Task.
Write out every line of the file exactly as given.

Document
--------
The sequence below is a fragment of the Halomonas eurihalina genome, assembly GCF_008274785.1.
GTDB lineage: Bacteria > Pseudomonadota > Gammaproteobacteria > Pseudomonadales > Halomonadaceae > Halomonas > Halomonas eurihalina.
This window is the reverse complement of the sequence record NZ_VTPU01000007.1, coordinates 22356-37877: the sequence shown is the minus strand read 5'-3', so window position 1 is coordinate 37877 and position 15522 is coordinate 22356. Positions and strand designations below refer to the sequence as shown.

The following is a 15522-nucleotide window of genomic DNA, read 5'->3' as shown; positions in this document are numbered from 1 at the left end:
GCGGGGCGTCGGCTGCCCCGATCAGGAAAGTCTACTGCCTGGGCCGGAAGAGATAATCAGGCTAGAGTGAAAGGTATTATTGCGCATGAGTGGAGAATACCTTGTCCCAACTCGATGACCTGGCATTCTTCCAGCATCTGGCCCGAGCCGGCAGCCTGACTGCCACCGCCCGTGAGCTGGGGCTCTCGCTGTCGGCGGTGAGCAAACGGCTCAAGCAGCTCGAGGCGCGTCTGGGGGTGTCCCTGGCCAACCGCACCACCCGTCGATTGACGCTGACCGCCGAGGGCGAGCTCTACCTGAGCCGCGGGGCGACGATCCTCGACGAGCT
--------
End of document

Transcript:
The sequence below is a fragment of the Halomonas eurihalina genome, assembly GCF_008274785.1.
GTDB lineage: Bacteria > Pseudomonadota > Gammaproteobacteria > Pseudomonadales > Halomonadaceae > Halomonas > Halomonas eurihalina.
This window is the reverse complement of the sequence record NZ_VTPU01000007.1, coordinates 22356-37877: the sequence shown is the minus strand read 5'-3', so window position 1 is coordinate 37877 and position 15522 is coordinate 22356. Positions and strand designations below refer to the sequence as shown.

The following is a 15522-nucleotide window of genomic DNA, read 5'->3' as shown; positions in this document are numbered from 1 at the left end:
GCGGGGCGTCGGCTGCCCCGATCAGGAAAGTCTACTGCCTGGGCCGGAAGAGATAATCAGGCTAGAGTGAAAGGTATTATTGCGCATGAGTGGAGAATACCTTGTCCCAACTCGATGACCTGGCATTCTTCCAGCATCTGGCCCGAGCCGGCAGCCTGACTGCCACCGCCCGTGAGCTGGGGCTCTCGCTGTCGGCGGTGAGCAAACGGCTCAAGCAGCTCGAGGCGCGTCTGGGGGTGTCCCTGGCCAACCGCACCACCCGTCGATTGACGCTGACCGCCGAGGGCGAGCTCTACCTGAGCCGCGGGGCGACGATCCTCGACGAGCT